Therefore, the US$ 5+ Trillion question is "How much of this can the PBoC Handle?"

My guess would be, based on the current size of the PBoC's balance sheet, already at 54% of GDP, it won't be able to handle all that much.   As China's businesses fail they would be nationalized/absorbed and like the FED, the mangled carcasses would end up as discounted assets on the PBoC balance sheet or the balance sheets of the SOE Banks. Any non-China interests would likely be wiped out first, similar to what's happening selectively now, but on a swifter, grander scale.  Interestingly, one of the strengths of the PBoC compared to the FED would be, in a time of crisis, the PBoC won't have to deal with those pesky Constitutional "Right to Property" issues or defend it's actions in the press or a courtroom.  They will simply confiscate the assets. 


Moreover, even though China's equity markets are relatively small by comparison to the US, roughly US$ 9.5 Trillion (Shanghai, HK & Shenhzen) there would be an immediate "flight to safety"and a resulting unavoidable haircut for shareholders. (Chinese equities dropped more than 60% during the 2009 US crisis).  Money would flow out of equities, unregulated money-market funds an WMPs and into the perceived safety of the SOE bank accounts.  Oddly, there would be a run TO the banks rather than ON the banks.


The elephant in the room, of course, is the newly minted US $28.2 Trillion in Chinese debt. (3x GDP)  Nearly half of which is non-financial Shadow Bank debt tied to failed real estate projects, troubled businesses and outright scams.  Even if the PBoC bought/guaranteed or propped up a fraction of this debt it would push the PBoC's Asset/GDP ratio to levels not heretofore seen by a major central bank.  Moreover, the effort would most likely be insufficient to prevent a widespread collapse in asset values.   The math simply doesn't work.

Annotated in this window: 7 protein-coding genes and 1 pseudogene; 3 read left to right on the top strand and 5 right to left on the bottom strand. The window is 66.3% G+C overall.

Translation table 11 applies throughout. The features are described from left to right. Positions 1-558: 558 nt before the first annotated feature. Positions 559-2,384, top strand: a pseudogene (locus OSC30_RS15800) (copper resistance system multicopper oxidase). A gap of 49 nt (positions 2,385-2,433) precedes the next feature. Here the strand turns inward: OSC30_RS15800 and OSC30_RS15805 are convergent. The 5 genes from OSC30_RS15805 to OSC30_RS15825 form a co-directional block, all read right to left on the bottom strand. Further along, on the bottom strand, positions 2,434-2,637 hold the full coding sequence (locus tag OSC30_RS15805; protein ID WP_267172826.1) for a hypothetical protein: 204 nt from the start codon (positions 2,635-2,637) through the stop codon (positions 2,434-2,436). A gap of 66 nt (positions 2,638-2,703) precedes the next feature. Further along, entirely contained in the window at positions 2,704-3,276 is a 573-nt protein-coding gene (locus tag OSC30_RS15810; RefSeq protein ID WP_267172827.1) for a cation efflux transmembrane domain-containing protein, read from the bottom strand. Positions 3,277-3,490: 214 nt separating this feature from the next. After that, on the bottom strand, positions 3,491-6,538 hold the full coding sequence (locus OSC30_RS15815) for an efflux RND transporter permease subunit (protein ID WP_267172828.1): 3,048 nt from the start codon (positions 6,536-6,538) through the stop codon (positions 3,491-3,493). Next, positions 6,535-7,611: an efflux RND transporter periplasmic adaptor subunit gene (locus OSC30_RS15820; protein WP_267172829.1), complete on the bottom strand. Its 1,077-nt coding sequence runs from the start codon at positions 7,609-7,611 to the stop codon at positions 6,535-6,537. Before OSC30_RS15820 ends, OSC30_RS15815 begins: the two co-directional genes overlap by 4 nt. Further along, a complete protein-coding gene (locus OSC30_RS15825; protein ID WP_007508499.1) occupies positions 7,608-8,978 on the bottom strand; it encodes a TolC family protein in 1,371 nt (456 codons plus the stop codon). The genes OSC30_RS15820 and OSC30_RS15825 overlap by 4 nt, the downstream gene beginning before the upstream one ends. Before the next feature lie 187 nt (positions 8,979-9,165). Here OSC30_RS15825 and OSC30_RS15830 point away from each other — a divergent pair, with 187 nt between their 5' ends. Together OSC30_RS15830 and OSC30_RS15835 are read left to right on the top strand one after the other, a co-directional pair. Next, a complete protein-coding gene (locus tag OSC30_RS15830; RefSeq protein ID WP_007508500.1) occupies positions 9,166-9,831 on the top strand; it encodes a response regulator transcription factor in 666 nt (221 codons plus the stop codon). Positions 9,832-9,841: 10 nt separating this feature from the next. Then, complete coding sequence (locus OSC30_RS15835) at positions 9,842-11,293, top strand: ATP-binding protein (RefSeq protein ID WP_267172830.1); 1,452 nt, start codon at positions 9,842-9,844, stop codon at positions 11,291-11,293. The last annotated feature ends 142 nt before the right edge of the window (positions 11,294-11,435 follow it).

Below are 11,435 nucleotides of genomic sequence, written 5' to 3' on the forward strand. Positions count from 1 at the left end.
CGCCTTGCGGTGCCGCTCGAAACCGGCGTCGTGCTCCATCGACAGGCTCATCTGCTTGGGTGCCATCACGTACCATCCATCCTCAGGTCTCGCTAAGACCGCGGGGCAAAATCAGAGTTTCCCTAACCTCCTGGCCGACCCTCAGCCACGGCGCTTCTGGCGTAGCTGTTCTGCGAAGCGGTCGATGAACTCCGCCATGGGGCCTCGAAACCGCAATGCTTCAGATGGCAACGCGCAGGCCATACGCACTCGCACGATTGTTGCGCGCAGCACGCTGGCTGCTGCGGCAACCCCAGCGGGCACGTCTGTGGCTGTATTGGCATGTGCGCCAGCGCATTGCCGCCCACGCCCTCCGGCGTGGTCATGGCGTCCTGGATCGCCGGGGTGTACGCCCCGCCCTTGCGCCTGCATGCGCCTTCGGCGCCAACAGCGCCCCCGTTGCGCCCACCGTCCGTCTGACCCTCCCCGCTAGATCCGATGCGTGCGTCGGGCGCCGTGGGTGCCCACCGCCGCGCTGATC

A Parallel Universe

If we examine the US FED's actions during 2009, widely regarded as a recovery from "greatest financial crisis since the Great Depression" it may be a useful road map to illustrate where the PBoC might find itself  once the bubble bursts.  Unfortunately, today, the PBoC is starting from a much more vulnerable position than the FED did in 2008.  Let's examine the following FED actions and ratios from 2008 forward:

1.) The FED increased it's assets by roughly 275% from 2008 to 2010.
2.) The FED put assets on it's books at an estimate of  FMV writing off/shuttering the balance.
3.) The US M2 increased 16% over the same period.
4.) US Equity Markets dropped roughly 40%.
5.) The Fed Funds Rate decreased from 3.5% to a 0.25% target.


So based on the above ratios, what would the PBoC balance sheet look like after a China Syndrome similar in depth to the U S Crisis?

1.) The PBoC balance sheet would/could balloon to US$15.4 Trillion, or roughly 150% of China's current GDP.  Put another way, the assets held by the PBoC would increase to 350% of the value of assets currently held by the US FED.
2.) China's M2 would increase 16% to US$ 23.5 T, or about twice the current US M2.
3.) The Shanghai, HK & Shenzhen markets would lose at least US$ 4 Trillion (40%) in value.  Again, as a point of reference, these exchanges lost roughly 2/3rds of their value during the 2009 US financial crisis.
4.) The CHIBOR rate is currently at 6.15%.  The primary reason the FED was able to successfully implement a near-zero interest rate policy was because of the dollar's reserve currency status.   Again, China isn't so fortunate.  If the PBoC attempted to adopt a FED-like near-zero rate policy, capital flight (as described below) would most certainly accelerate and new investment would dry up. Production output and efficiency would whither away.